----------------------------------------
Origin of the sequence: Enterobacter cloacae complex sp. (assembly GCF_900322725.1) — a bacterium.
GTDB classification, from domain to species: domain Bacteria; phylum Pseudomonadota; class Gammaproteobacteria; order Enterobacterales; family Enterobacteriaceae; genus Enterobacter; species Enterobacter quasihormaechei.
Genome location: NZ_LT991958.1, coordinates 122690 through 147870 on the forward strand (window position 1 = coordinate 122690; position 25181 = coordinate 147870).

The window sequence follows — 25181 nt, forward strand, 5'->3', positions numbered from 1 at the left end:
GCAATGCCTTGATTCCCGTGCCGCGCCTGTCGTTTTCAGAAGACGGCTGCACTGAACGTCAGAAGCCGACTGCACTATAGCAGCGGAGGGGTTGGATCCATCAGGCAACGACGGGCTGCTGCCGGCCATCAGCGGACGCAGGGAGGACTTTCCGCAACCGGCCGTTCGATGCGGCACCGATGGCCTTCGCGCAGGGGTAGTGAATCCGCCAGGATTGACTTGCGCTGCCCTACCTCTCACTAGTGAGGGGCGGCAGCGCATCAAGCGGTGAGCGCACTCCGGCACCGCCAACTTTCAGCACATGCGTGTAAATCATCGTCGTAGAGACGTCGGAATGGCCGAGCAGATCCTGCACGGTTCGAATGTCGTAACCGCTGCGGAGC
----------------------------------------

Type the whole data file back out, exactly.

Origin of the sequence: Enterobacter cloacae complex sp. (assembly GCF_900322725.1) — a bacterium.
GTDB classification, from domain to species: domain Bacteria; phylum Pseudomonadota; class Gammaproteobacteria; order Enterobacterales; family Enterobacteriaceae; genus Enterobacter; species Enterobacter quasihormaechei.
Genome location: NZ_LT991958.1, coordinates 122690 through 147870 on the forward strand (window position 1 = coordinate 122690; position 25181 = coordinate 147870).

The window sequence follows — 25181 nt, forward strand, 5'->3', positions numbered from 1 at the left end:
GCAATGCCTTGATTCCCGTGCCGCGCCTGTCGTTTTCAGAAGACGGCTGCACTGAACGTCAGAAGCCGACTGCACTATAGCAGCGGAGGGGTTGGATCCATCAGGCAACGACGGGCTGCTGCCGGCCATCAGCGGACGCAGGGAGGACTTTCCGCAACCGGCCGTTCGATGCGGCACCGATGGCCTTCGCGCAGGGGTAGTGAATCCGCCAGGATTGACTTGCGCTGCCCTACCTCTCACTAGTGAGGGGCGGCAGCGCATCAAGCGGTGAGCGCACTCCGGCACCGCCAACTTTCAGCACATGCGTGTAAATCATCGTCGTAGAGACGTCGGAATGGCCGAGCAGATCCTGCACGGTTCGAATGTCGTAACCGCTGCGGAGC